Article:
I had an inconvenient epiphany a few days ago. A really inconvenient one.
I watched the documentary Forks Over Knives on Netflix, and less than a quarter of the way through it, I had a distinctly uncomfortable feeling that I “got” what they were talking about. That I might be an actual c-c-convert – a die hard meat-eater who needs to rethink the whole meat-eating thing. A personage who might need to make a serious change in her diet and that of her family and become p-p-plant-based.
If you haven’t seen the movie, watch this trailer:
Since I watched Forks Over Knives, I haven’t been able to eat meat. I’m not advocating this, I’m just saying what’s going on with me. I’ve heard stories of former meat-eaters who somehow became suddenly revolted by the sight of meat and then became vegetarians, but…me? No way, Jose. Pass me the carpaccio.
Today, for example, I had oatmeal for breakfast (ruined by the fact that I put milk in it (animal-based) and artificial sweetener (carcinogenic)). For lunch I made myself a two-egg (animal-based) omelette with cream (animal-based), cheese and salsa, which I found disturbingly unpalatable because I couldn’t stop thinking about how the eggs were animal-based eggs (well, what eggs aren’t?), and how the cheese was also animal-based (I never really thought of cheese as being animal-based, would you believe, but apparently, it is. Dear God, am I becoming a v-v-vegan? Me?) For dinner, I had zero idea what to make because we usually have some kind of meat – so I did stir-fried rice with tofu (and egg, ahem, animal-based) and fresh (but mass-produced! not local!) asparagus. I avoided using butter, another animal-based food the film cautions us to avoid, but I did use my trusty Pam cooking spray – which I now understand is uber-bad for the environment because it’s an aerosol.
It’s turned my world upside down. I don’t even want to tell you about the double-capuccino I had at Starbucks this morning, all the frothy, creamy dairy milk it had in it. Shit! I can’t even enjoy my main addiction anymore – the film said we’re all addicted to coffee, that our three main food groups are: caffeine, sugar, and fat, heh. Suddenly my barrista wasn’t a barrista anymore she was a dealer! Then when I elbowed past all the yuppie addicts to go and doctor my capuccino, all I could see was this vast array of more animal-based products: milk, whole milk, skim milk, half-and-half full fat milk. Oh, so delicious!
Do I need to switch to soy? But…doesn’t soy have like, serious hormones in it that make your voice go up an entire octave or something? I don’t even know if tofu has soy in it.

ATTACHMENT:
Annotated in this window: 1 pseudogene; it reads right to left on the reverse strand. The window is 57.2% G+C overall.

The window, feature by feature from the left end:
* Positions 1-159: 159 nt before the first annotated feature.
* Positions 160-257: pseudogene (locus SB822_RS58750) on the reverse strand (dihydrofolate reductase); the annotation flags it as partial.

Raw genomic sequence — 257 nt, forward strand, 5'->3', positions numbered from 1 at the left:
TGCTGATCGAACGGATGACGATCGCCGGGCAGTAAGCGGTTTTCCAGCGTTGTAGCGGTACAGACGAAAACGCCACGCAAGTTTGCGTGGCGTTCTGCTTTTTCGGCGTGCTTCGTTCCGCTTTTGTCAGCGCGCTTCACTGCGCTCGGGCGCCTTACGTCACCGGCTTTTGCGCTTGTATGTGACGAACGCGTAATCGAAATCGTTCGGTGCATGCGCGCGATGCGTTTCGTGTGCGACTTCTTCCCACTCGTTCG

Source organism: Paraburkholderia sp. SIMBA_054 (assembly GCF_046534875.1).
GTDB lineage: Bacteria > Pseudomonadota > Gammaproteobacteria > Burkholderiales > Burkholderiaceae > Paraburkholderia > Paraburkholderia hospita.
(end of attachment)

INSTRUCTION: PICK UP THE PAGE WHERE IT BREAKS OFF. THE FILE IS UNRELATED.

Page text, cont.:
So why would switching our family over to a plant-based diet be inconvenient for me? Well to start with, I am a die-hard, life-long carnivore.
I love meat.
Toss me a bone and I’ll gnaw on it, seriously.
I am a meat worshipper who has always secretly equated vegetarians as prancing hippies, basically, who feel the need to broadcast their food preferences and restrictions to the rest of us in a self-indulgent and political way (judgmental, aren’t I?). When I was 20 I had to travel around Paris with a fellow student who had changed her name from Wendy to Winter (worse – L’Hiver in French) who was a militant vegetarian rebel-type. It was such a major drag, to have to stomp all around Paris, the city of culinary delights, in search of a bean-sprouty, vegetarian restaurant that served par-boiled kale (and at the time there weren’t many). By the end of that summer, I hated vegetarians.
Pre-Paris, I had a boyfriend who was much older than me, and he was a health freak – a total fanatic way before it was even vogue to be one. One night, I cooked him a surprise gourmet meal of halibut in bechamel (cream) sauce, my twice-baked cheesy cardiac potatoes, a green thing to accessorize, followed by my creme brule. He got so upset at me for that menu, interrogating me about what was in the sauce (“It sure isn’t Spirulina, I can tell you that!” I shouted) and lecturing me on the link between proper diet and longevity. It wasn’t long after this that we broke up. Anyway, fast forward something like 50,000 years and he’s still super health conscious (in fact if you want to take a peek at him, here is his website, which is all about health and longevity – and whoa does he know what he’s talking about. I mean, the bechamel sauce is on me, because he has not aged a day and now he is fifty-something, and honestly looks fitter than a twenty-year-old.
My sister went vegan once for a brief period of time, and we all secretly ridiculed her because it was one of her many “food phases.” I have another friend who was a “raw foodian” – she only ate stuff that fell from trees or that you could grab with your hands – and I’m not making this up – she and her husband went through a Jack In the Box drive-through on their way back from a weekend raw foodian retreat, totally binged on cheeseburgers and fries.
So in California, where I’m from, food is political. What you do with it, how you eat it, what you eat or don’t eat – it all becomes an extension of who you are. It can become really irritating to the people around you, so I’m wary of it, and I never really care to hear people talk about the food they are eating or not eating or whether it’s organic or how many calories it has or whatever the f. it is – unless it’s to share something neutral like a recipe or something. Also, my mom had a pretty serious eating disorder, which put me off the whole topic of what everybody’s eating even more.